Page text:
The WPF/Silverlight layout system is very cautious about forcing a layout pass in a panel. It only does so when it is forced, so you can be certain that something has changed. The part of the layout pass that we are interested in is the Arrange part. During the arrange, the panel asks each child to arrange itself given a certain Size and then determines its position. So:

Panel.Arrange
  for each item: Item.Arrange
Panel –> set location and size for item (using a rectangle)

During this time, the most beloved of events is fired continuously on the item: CompositionTarget.Rendering.

The Rending event is called each time before the item is drawn on the screen and therefore comes with great power! If we were to do anything that is using cpu-cycles in this event, we will see some serious performance problems in our application. So, we need to be clever about it.

It is important to know that during the Item.Arrange, our item is still in its old location: The panel has not yet set its position, that will come a few Rendering events later. So, we can use the Item.Arrange to determine the current position with a TransformToVisual call. This is an expensive call, but since we only use it in the Arrange method (which is called only when necessary), it is cheap enough for our purposes.

   78 protected override Size ArrangeOverride(Size finalSize)

   79 {

   80     fromLocation = TransformToVisual(((UIElement) this.Parent)).Transform(new Point(0, 0));

   81     fromLocation.X += tt.X;

   82     moved = true;

   83     return base.ArrangeOverride(finalSize);

   84 }

I determine the current location on line 80 as it relates to its parent (the panel). You could do a quick visual tree walk to find our plugin root, which would enable some cool scenarios!!

Line 81 corrects for our current translatetransform (tt) and then we set a boolean ‘moved’ to true, indicating that something has happened.

The important stuff happens in our Rendering event:

   55 void CompositionTarget_Rendering(object sender, EventArgs e)

   56 {

   57     if(moved)

   58     {

   59         moved = false;

   60         toLocation = TransformToVisual(((UIElement) this.Parent)).Transform(new Point(0, 0));

   61         startmove = DateTime.Now;

   62         moving = true;

   63     }

   64 

   65     if(moving)

   66     {

   67         double fraction = DateTime.Now.Subtract(startmove).TotalMilliseconds/200d;

   68         tt.X = (fromLocation.X - toLocation.X)*(1 - fraction);

   69 

   70         if(fraction >= 1)

   71         {

   72             moving = false;

   73             tt.X = 0;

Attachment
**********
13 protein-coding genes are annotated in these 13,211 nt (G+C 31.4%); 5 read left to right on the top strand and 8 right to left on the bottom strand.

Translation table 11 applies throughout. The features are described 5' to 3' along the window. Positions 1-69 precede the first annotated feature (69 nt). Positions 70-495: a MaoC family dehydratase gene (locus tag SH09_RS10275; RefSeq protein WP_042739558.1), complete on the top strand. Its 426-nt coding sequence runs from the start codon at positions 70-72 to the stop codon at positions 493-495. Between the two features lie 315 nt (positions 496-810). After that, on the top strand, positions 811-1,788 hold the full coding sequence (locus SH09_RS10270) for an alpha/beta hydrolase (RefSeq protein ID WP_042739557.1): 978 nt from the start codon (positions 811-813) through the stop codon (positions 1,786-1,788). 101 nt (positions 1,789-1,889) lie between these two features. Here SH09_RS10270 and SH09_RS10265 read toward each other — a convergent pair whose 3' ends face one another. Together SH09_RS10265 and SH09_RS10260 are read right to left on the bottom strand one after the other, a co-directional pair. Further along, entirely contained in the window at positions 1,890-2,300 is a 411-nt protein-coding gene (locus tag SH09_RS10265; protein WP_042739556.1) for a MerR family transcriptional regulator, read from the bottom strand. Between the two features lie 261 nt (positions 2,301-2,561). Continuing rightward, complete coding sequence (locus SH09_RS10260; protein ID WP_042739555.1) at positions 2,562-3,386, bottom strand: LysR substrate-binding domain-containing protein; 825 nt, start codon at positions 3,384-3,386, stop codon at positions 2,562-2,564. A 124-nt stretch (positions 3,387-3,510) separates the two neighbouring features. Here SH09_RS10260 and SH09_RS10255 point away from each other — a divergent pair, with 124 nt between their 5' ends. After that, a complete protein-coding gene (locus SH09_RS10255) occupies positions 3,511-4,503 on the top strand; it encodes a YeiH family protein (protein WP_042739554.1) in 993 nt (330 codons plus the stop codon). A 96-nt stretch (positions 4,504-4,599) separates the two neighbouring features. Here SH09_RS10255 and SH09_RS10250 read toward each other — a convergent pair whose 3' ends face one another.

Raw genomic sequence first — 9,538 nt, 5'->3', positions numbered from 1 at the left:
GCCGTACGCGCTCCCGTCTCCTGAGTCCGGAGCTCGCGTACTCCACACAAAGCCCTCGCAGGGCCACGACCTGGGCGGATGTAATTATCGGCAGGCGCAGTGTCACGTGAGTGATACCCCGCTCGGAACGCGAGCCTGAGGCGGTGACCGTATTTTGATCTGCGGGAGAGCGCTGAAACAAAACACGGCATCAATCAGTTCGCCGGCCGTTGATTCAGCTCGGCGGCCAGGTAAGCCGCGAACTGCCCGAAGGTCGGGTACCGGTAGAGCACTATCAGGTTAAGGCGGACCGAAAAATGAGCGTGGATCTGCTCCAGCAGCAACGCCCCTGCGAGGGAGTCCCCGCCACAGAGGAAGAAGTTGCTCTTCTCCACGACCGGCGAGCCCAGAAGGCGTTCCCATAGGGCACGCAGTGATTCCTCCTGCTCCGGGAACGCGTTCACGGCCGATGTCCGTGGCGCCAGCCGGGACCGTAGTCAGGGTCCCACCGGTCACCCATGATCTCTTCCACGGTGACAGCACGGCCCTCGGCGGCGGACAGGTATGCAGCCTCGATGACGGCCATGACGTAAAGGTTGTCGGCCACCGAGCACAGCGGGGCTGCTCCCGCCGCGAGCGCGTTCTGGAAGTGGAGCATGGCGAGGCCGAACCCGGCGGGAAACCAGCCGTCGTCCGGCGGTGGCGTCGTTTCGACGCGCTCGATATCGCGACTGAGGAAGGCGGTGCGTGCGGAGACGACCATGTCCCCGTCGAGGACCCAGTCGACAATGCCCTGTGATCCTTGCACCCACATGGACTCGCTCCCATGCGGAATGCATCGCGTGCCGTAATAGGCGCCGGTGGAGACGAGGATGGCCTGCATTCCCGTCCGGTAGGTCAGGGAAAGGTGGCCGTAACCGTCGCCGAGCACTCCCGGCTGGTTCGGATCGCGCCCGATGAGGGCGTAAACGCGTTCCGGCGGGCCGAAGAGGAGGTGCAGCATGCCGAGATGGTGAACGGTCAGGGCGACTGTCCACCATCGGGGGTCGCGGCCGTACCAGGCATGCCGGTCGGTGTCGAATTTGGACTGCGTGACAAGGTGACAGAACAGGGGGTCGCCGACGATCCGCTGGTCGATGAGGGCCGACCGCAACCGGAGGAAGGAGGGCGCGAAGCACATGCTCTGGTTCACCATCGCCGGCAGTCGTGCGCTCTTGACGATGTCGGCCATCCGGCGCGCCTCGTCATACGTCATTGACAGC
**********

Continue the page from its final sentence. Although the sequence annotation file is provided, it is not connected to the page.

74         }

   75     }

   76 }

It happens to be that in the first rendering event that is called, the move has occured. I’m not sure if that is a general rule, or something that just happens consistently on my machine. I haven’t looked into that yet.

We do one more inefficient TransformToVisual to find out where we currently are. Then we need the current time (startMove) and we indicate that we are moving. In the moving code we set the appropriate translateTransform (tt) and make sure that we stop moving when time is up.
If you’re into penner equations, you would plug them in after line 68.

No source for this one though, it’s just a spike. There are many things yet to be considered. But do let me know your thoughts.

Sunday, 23 November 2008 01:58:52 (Romance Standard Time, UTC+01:00)  #    Comments [15]  |  Trackback
 Thursday, 20 November 2008

This post will show you how to write a very simple contentControl, that allows you to transition your old content with your new content. It is a little prototype I put together after wanting to ‘spice up’ another control I was working on!

Show me!

What?

A contentControl is a control that only has one reason in life: to show your content. You will use it in places where you have an arbitrary object that you wish to display. For instance, a ‘Person’ business object, or a ‘string’. Its two most useful properties are ‘Content’ and ‘ContentTemplate’. The latter will let you define how to show your person.

By bundling two contentControls, we can move the new content to the upper contentControl and show the old content in the lower contentControl. Then we can use blend to think up some great transition between those visuals.

Why?

The current contentControl does not allow you to do a transition effect because it has no concept of ‘old content’. This means the change can not be visualized in a rich manner. The only thing you could do is transition in the new content, but the old content will be gone instantly.

Why not?